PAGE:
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Posted on Fri, Nov 6, 2009 : 6 a.m.

Ann Arbor Classics to discuss Forster's first novel

By Julia Eussen

The Ann Arbor Classics Book Group will be meeting this Sunday, Nov. 8 to discuss E.M. Forster’s novel, “Where Angels Fear to Tread” at 3:00 p.m. at Sweetwaters Coffee & Tea shop.

“Where Angels Fear to Tread” is Forster’s first novel. While the plotline may not necessarily be likely in today’s world, the messages of love in spite of cultural barriers and of acceptance are timeless.

WAFTT_cover.jpg
The plot is deceptively simple. The story begins with Lilia, a widow, leaving England for Italy. She’s accompanied by Miss Caroline Abbott while her young daughter remains in England with her husband’s family. Eventually Lilia marries a young Italian who the family consider beneath her in status. When Lilia dies in childbirth it comes into question as to who should raise the newborn child. Lilia’s brother-in-law, Philip Herriton, his sister Harriet, and, separately, Miss Abbott go to Italy to speak with the father, Gino Carella, about the infant’s future. There are unexpected turns of events and the trip takes on additional purposes for each character.

I do not wish to give away any more plot points, especially for those who have not yet read the novel. While what I wrote above is accurate, it does not describe what much of the story consists of, which is the motivations of each person’s actions. As characters unfold the readers learn of attitudes, habits, beliefs, and witness the internal struggles that factor into decisions made. For example, Lilia’s mother-in-law, Mrs. Herriton, is prompted by what she believes is proper behavior for her standing in the community. Harriet’s sense of right and “burly obtuseness” leads to unforeseeable actions. Philip and Miss Abbott grow closer throughout the story as Italy opens new windows within each of them.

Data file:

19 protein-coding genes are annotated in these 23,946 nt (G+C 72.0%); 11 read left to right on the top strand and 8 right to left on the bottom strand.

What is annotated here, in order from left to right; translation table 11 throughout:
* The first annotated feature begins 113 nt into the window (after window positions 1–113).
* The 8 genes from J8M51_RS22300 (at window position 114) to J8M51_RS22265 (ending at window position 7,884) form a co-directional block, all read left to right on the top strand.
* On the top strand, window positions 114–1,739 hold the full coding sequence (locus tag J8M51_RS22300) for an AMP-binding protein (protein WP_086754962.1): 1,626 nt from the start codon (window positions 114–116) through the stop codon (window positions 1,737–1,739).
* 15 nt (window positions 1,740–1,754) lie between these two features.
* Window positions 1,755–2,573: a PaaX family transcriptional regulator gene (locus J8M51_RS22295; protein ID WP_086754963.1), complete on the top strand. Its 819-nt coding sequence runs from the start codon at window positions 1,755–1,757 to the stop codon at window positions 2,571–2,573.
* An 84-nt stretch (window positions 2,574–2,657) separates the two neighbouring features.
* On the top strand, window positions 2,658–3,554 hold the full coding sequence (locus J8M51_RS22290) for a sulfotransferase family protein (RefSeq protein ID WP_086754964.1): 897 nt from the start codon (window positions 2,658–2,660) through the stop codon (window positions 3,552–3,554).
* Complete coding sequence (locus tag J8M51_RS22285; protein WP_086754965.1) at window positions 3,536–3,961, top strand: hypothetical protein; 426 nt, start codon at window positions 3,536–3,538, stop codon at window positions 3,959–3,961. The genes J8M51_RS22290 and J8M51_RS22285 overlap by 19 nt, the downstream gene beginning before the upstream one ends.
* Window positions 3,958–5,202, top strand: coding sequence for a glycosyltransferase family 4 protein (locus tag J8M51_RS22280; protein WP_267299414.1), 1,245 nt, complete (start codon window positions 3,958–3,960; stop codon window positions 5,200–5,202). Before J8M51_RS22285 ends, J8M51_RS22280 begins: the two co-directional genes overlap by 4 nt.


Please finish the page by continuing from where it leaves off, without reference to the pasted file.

What is really relevant for reading this novel, and for each character within it, is human connection and human understanding. What allows for both Philip and Miss Abbott to each shift their roles as they interact with others and each other are the moments when they begin to understand something about the world around them that was formerly alien to them. This acceptance, this new understanding, of foreign habits, attitudes, and behaviors allows them to grow as characters. At one point Miss Abbott has the realization “that wicked people are capable of love … and her moral being was abashed.” This shifting may be their own undoing in their endeavors, but it is also what makes them completely real for me.

I’m sure differing points of view from other readers will be debated at the next Ann Arbor Classics Book Group gathering. If interested in joining the book group or attending this discussion please visit the website or you may contact me .

Julia Eussen is currently pursuing her M.A. at Eastern Michigan University in the Written Communication Program. She is also an Assistant Organizer for the Ann Arbor Classics Book Group. She can be reached at jeussen at emich dot edu.

Comments

Quentin

Wed, Nov 11, 2009 : 6:49 a.m.

Now I must read this too. It seems to fit with his other works. The child will have trouble fitting in anywhere and will be somewhat of a burden no matter how it turns out.

Melissa LR Handa

Fri, Nov 6, 2009 : 10:44 a.m.

If you've read "A Room with a View", "Where Angels Fear to Tread" will feel like coming home...